Assess the factors which led to the creation of ITV in 1954
Commercial Television has been playing big role in our lives for about 60 years already, whether it is the Morning News, Downton Abbey or The Britain’s Got Talent show (Johnson, Turnock, 2005: 1). Commercial television is entertaining, educating and informative and tries to fulfil viewer’s wishes of what they want to watch. British audience has been able to choose what they watch since 1954, when government published the Act of Television which allowed the creation of the first independent television in the United Kingdom. The creation of ITV broke the BBC’s monopoly and introduced country a new era with free market and diverse television channels (Williams, 2010:151). Establishing ITV was a result of economic, political and ideological factors which was first brought up in Selwyn Lloyd’s Minority Report. The critical document cited that there should be commercial alternative to the BBC. According to Minority Report, there should be freedom of choice rather than ‘the brute force of monopoly’ (Negrine, 1998: 18). In this essay, I will discuss which factors helped to create independent television. In order to assess the important aspects that made ITV possible, we have to keep in mind political, economic and ideological factors as well as the living conditions of the 1950s. The growing alienation from the BBC of its audience, the rise of official dissatisfaction with the Corporation and emerging consumer boom of the 1950’s helped to form the Independent Television (Williams, 2010: 146). Campaign for independent television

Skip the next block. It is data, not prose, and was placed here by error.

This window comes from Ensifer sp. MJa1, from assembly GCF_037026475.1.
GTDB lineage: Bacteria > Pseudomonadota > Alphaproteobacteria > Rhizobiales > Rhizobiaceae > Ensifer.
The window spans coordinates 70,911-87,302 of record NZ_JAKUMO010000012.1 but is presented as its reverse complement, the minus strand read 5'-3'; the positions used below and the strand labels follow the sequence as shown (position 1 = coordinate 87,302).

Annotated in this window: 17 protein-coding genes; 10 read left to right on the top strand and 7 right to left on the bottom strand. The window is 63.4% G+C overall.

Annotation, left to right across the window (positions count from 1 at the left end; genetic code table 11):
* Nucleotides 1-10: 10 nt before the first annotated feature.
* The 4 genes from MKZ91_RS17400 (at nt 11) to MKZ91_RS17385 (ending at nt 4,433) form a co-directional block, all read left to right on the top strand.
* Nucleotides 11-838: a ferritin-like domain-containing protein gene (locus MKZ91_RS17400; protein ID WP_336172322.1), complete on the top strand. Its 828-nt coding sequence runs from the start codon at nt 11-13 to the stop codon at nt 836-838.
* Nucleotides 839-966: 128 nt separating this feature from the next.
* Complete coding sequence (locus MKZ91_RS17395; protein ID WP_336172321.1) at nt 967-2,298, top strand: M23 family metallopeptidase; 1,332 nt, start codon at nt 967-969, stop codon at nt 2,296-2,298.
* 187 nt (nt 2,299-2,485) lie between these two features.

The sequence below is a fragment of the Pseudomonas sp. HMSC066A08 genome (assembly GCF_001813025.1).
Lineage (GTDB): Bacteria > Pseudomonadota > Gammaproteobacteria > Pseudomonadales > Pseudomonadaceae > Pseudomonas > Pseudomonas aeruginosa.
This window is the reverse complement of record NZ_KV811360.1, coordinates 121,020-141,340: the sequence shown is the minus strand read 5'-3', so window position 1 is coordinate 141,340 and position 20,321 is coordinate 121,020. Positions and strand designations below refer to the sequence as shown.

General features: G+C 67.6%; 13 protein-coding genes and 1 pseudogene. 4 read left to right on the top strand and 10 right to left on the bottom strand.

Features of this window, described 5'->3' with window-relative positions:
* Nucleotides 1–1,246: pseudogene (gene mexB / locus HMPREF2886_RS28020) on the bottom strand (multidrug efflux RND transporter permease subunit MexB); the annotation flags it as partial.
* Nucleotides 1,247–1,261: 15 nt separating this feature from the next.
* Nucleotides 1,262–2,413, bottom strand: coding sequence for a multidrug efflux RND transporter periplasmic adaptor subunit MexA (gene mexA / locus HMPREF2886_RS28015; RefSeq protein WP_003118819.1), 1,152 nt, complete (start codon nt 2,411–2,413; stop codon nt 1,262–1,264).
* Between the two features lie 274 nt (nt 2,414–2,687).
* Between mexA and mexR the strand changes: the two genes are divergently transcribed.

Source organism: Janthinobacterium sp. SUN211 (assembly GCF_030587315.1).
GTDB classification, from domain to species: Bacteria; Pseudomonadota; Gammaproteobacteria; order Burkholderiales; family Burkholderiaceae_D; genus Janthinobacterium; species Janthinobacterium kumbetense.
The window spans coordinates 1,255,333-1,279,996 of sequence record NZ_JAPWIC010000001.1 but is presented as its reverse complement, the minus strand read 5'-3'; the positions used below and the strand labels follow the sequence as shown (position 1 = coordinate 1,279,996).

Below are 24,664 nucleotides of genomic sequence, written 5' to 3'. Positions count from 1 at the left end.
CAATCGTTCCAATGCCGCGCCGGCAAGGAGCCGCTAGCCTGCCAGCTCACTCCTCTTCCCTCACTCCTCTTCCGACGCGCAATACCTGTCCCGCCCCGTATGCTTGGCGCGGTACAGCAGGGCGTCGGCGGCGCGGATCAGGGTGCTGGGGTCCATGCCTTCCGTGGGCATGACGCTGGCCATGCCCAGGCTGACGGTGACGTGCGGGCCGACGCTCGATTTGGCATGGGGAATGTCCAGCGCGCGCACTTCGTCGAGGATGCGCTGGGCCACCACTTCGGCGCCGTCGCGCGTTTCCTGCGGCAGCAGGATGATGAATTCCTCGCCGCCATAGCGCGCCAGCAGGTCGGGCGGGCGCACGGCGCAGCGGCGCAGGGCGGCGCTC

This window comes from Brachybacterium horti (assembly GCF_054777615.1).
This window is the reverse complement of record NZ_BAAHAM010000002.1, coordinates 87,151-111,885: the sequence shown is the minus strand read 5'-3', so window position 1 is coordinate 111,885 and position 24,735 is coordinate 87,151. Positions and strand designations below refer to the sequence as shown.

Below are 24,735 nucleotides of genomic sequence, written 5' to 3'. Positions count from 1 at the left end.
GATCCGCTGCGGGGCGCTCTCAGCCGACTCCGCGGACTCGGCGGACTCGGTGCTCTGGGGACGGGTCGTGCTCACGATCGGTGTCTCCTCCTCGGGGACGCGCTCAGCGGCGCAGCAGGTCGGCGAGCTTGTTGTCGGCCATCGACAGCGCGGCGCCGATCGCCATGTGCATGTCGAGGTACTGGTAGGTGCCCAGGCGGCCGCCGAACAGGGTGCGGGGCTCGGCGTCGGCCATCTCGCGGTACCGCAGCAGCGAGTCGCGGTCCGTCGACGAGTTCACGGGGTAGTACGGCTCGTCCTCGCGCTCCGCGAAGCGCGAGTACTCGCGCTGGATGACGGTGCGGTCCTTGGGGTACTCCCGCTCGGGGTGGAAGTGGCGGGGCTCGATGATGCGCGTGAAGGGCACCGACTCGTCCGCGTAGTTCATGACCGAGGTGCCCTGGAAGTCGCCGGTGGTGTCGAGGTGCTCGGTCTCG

To start with, one of the main factors which led to the Act of Television in 1954 was the commercial campaign done by a small but cohesive group of Tory backbench MPs who came from the world of business and believed in free enterprise and competition (Johnson, Turnock, 2005:15). While assessing the factors which led to a creation of ITV, it is important to focus on political factors such as the campaign for commercial television as this was a perfect example of a political lobby work. Lobby refers to a political battle that was carried out in the House of Commons and outside of it. ITV itself was the product of a well-organised business lobby to unleash commercial forces inside broadcasting (Freedman, 2009:19). In addition to a well-thought campaign, Tories were also supported by the immense power of the great entertainment industries. Pye Radio, the largest West End theatre management, and J. Walter Thompson, the advertising agency, were all involved in the campaign (Curran, Seaton, 2010: 153). Great support from the media industries and well-prepared lobby work helped Tories to push through the Act of Television in 1954. Negotiations were done by Tory agitators who had a personal interest in the creation of ITV as it promised to boost their businesses and gave a new and undiscovered way of making money. The campaign for commercial television took the democratic or populist view: that competition would force up quality (Crissell, 1997: 97). On the other hand, campaigners were concerned not so much with television content as with its distribution: many wished to be able to offer their services to more than just one broadcasting organization. Therefore, lobbyists were more aiming for their own financial benefit that the creation of the independent television would have made possible. Campaigners’ hard work was paid off when the group was able to strike a deal in the backrooms of government to get what they were aiming for. What is clear is that a deal was done allowing the Tory agitators to have commercial television as long as they left radio alone (Turnock, 2007:15). Pressure Group’s negotiations with the conservatives lead to success mainly because of the promise that BBC’s well developed radio will be left in a way as it was. By the 1950’s BBC radio had achieved respect among the audience while television was still relatively new and...
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